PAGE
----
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Thread: Cultivars

  1. #1
    Moderator Joseph Clemens's Avatar
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    Following is an excerpt of a response Jan Schlauer made to an earlier inquiry to this same subject on the CP Listserv:

    Quote Originally Posted by [b
    Quote[/b] ]Cultivars do not necessarily need to be clones (ICNCP Art.2.6.). They
    may be clones (Art.2.7.), topophysic clones (Art.2.8.), cyclophysic
    clones (Art.2.9.), derived from aberrant growth (2.10.), graft-
    chimaeras (2.11.), assemblages grown from seed derived from
    uncontrolled pollination (2.12.), lines (2.13.), multilines (2.14.),
    F1 hybrids (2.15.), assemblages grown from seed from a particular
    provenance (2.16.), or assemblages of genetically modified plants
    (2.17.).

    The ultimate killer of the clone dogma is Art. 2.18.:
    "In considering whether two or more groups of cultivated plants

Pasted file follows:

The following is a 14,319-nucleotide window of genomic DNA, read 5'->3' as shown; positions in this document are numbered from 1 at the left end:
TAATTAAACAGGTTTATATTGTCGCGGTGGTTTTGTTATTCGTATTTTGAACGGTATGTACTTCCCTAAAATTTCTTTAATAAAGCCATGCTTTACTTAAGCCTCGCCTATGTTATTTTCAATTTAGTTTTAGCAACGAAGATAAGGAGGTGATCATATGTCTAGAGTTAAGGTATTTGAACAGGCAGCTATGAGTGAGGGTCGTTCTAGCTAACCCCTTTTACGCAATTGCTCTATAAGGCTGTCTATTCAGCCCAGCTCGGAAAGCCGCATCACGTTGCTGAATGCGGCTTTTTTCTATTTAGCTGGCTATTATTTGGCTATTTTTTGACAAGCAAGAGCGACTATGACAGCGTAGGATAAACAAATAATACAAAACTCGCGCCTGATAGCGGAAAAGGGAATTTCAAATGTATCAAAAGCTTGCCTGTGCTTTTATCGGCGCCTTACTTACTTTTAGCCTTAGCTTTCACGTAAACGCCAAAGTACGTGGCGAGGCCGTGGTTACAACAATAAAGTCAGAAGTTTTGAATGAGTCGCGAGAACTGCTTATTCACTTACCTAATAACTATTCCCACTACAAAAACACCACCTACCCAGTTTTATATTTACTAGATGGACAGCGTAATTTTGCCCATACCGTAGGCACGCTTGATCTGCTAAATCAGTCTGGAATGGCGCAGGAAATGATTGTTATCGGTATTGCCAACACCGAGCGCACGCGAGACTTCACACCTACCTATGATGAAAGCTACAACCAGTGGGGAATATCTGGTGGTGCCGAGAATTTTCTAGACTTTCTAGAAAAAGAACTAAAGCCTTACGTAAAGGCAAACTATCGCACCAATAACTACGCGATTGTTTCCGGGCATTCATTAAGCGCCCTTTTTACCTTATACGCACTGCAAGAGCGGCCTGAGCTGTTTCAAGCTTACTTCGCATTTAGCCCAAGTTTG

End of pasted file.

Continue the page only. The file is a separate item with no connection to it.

belong to the same or different cultivars, the origin of each group
    is irrelevant. All indistinguishable variants, irrespective of their
    origin, are treated as one cultivar." (!)
    --------------------------------------------
    I guess any car that looks identical to a '1966 yellow Volkswagon beetle' is just the same as any other car that looks identical to a '1966 yellow Volkswagon beetle', even if it were made in a different factory, on a different day, by different assembly workers, using parts from different part lots, created with slightly different materials and assembled in a different order, etc. You would still consider it a '1966 yellow Volkswagon beetle' and I appreciate the fact that it has a universally recognizable name. I would hate to try to have a conversation with anyone concerning it, if it were just called something like, "small yellow car", "yellow car made in Germany', "yellow bug car", etc. Especially so, if others were expected to join the conversation and each one had their own idea about what to call the car and each one called it something different from every other person involved in this conversation, boy now wouldn't that be fun?
    Joseph Clemens
    Tucson, Arizona, U S A

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    This is a very good breakdown of the real regulations concerning the cultivar registration system. This topic needs to be brought to attention again and again.